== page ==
Smart Oral Motor is a fun and engaging application for children who need a little more entertaining when practicing their oral motor skills. Clever, the duck, provides auditory and visual cues for practicing several oral motor exercises such as:
-Making an “o” with the mouth
-Sending a kiss
-Moving tongue to sides
-Touching cheeks using the tongue
-Moving the tongue up and down
This application includes a total of 15 oral motor exercises, auditory information and fun animations. Parents and therapists have the ability to adjust the number of repetitions per movement as they please.
This application does not replace the need for a full evaluation by a licensed professional such as an occupational therapist or a speech therapist.
Therapists will evaluate and provide full guidance on how to best use this application. If parents are working with their therapists in trying to develop a home program for their child, this can be one very user friendly and engaging resource.
Smart Oral Motor - Smarty Ears - Download HERE
Monday, March 7, 2011
Buying iPads for autistic students may draw taxpayers' ire in this tough budget season, but some educators say it is a cheaper and more effective way to help them.
An iPad costs about $600 and the "apps," or programs to load on it, another $100 to $200, said Mike Cummings, the acting superintendent in Milford.
Milford recently purchased three iPads and provided them to families of autistic students to use at home. The district owns the electronic devices, which must be returned.
"It clearly is the wave of the future, in terms of its educational usefulness," said Cummings.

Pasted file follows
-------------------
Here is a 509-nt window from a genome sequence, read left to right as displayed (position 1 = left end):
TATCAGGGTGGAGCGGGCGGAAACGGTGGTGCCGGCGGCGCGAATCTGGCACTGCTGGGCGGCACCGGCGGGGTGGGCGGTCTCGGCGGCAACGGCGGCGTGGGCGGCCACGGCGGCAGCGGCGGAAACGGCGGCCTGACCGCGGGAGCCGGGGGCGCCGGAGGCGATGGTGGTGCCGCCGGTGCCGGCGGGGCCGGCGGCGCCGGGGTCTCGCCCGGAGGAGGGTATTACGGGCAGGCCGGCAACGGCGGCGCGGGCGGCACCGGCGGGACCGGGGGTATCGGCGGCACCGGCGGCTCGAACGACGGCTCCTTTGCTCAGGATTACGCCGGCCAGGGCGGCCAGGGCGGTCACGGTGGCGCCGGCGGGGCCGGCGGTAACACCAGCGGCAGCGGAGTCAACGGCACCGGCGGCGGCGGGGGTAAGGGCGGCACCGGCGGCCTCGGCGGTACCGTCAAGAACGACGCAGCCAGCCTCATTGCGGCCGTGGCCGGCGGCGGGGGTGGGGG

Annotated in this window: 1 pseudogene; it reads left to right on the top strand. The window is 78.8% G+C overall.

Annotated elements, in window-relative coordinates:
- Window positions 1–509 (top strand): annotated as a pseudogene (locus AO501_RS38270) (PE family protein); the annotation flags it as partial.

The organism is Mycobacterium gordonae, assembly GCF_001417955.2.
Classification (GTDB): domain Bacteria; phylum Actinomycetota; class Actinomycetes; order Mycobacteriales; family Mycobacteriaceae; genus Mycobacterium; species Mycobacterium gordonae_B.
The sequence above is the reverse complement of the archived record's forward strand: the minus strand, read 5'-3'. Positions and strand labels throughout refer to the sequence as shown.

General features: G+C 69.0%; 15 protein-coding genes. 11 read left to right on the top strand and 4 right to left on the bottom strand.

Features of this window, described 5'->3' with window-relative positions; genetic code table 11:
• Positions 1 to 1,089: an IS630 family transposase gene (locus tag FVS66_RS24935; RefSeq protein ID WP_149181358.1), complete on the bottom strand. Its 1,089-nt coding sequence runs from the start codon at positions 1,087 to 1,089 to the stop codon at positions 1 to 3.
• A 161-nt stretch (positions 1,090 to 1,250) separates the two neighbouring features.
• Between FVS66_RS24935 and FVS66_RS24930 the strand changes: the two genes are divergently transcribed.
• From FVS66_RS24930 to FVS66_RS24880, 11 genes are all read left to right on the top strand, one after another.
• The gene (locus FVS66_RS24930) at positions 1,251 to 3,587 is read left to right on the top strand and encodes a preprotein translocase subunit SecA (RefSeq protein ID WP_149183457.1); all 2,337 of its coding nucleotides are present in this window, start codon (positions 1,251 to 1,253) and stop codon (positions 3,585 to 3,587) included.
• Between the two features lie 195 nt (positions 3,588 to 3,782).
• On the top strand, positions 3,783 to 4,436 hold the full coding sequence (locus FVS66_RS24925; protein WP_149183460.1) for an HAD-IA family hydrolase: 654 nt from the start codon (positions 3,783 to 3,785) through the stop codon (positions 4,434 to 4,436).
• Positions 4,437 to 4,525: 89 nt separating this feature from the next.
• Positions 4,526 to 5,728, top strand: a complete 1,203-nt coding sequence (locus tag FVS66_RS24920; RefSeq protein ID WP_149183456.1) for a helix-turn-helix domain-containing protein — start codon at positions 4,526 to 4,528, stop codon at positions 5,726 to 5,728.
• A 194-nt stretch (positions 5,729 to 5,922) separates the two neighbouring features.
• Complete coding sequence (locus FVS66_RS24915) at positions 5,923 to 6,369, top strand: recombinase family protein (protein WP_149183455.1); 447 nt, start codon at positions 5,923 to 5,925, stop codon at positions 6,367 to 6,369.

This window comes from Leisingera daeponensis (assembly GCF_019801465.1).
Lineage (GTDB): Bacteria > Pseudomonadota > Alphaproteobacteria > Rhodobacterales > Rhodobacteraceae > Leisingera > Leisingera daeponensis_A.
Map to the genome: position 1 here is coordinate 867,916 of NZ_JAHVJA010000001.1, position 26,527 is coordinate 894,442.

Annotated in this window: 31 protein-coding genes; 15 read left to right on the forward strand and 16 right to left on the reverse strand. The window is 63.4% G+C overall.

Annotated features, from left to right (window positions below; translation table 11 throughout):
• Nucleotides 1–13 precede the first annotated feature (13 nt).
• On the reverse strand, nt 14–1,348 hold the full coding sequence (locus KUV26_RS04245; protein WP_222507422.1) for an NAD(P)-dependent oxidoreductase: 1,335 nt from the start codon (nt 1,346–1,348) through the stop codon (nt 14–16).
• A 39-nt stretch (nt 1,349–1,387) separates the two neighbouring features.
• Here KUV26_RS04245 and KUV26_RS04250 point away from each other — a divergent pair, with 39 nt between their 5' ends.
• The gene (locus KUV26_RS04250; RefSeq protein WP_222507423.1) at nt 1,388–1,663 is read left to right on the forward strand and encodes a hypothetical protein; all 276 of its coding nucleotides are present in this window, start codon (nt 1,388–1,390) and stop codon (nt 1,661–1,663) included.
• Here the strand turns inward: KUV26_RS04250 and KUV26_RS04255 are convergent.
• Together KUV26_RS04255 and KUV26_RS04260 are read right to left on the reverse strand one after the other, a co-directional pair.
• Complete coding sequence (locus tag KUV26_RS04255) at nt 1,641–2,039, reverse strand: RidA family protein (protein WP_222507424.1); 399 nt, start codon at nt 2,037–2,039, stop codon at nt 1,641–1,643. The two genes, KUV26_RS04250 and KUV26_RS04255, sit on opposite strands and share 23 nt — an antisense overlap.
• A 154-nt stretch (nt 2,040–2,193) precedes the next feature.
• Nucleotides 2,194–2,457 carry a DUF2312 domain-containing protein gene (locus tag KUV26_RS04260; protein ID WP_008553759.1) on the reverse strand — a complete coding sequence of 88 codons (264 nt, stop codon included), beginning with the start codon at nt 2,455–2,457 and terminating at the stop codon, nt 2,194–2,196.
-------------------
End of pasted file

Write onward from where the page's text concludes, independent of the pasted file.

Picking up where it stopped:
"We're finding them to be extraordinarily useful," she said. "It is more flexible and profoundly less expensive than other systems. The iPad is only a year old, it has huge potential in education across all (age and ability) ranges."
Friday, March 4, 2011
Apple exploring advanced system for educating students with disabilities
The iPad was shown in use at the Center for Communication Enhancement at Children's Hospital Boston, where it has been used to assist children with autism. The video also highlighted how the iPad has been put to use in education, allowing students to interact with content in a new and unique way.
Read the full article at Apple Insider.
Thursday, March 3, 2011
From Model Me Kids ...
Did I mention, IT'S FREE!!!
New Droid App for Children with Autism & Asperger Syndrome
Model Me Going Places™ for Droid- It's Free!
(APPLE version also FREE, HERE!)
Our first Droid app is here! Help children learn to navigate challenging locations in the community with the Model Me Going Places™ app for Android.
Get the FREE DROID APP HERE!
Also available for the iPad, iPhone and iPod Touch ... HERE
This app contains photo slide shows of children modeling appropriate behavior in a variety of challenging community locations.
- Grocery Store
Based on the Model Me Going Places™ DVD for children with Autism, Asperger Syndrome, PDD-NOS, Nonverbal Learning Disorder, and Developmental Delays.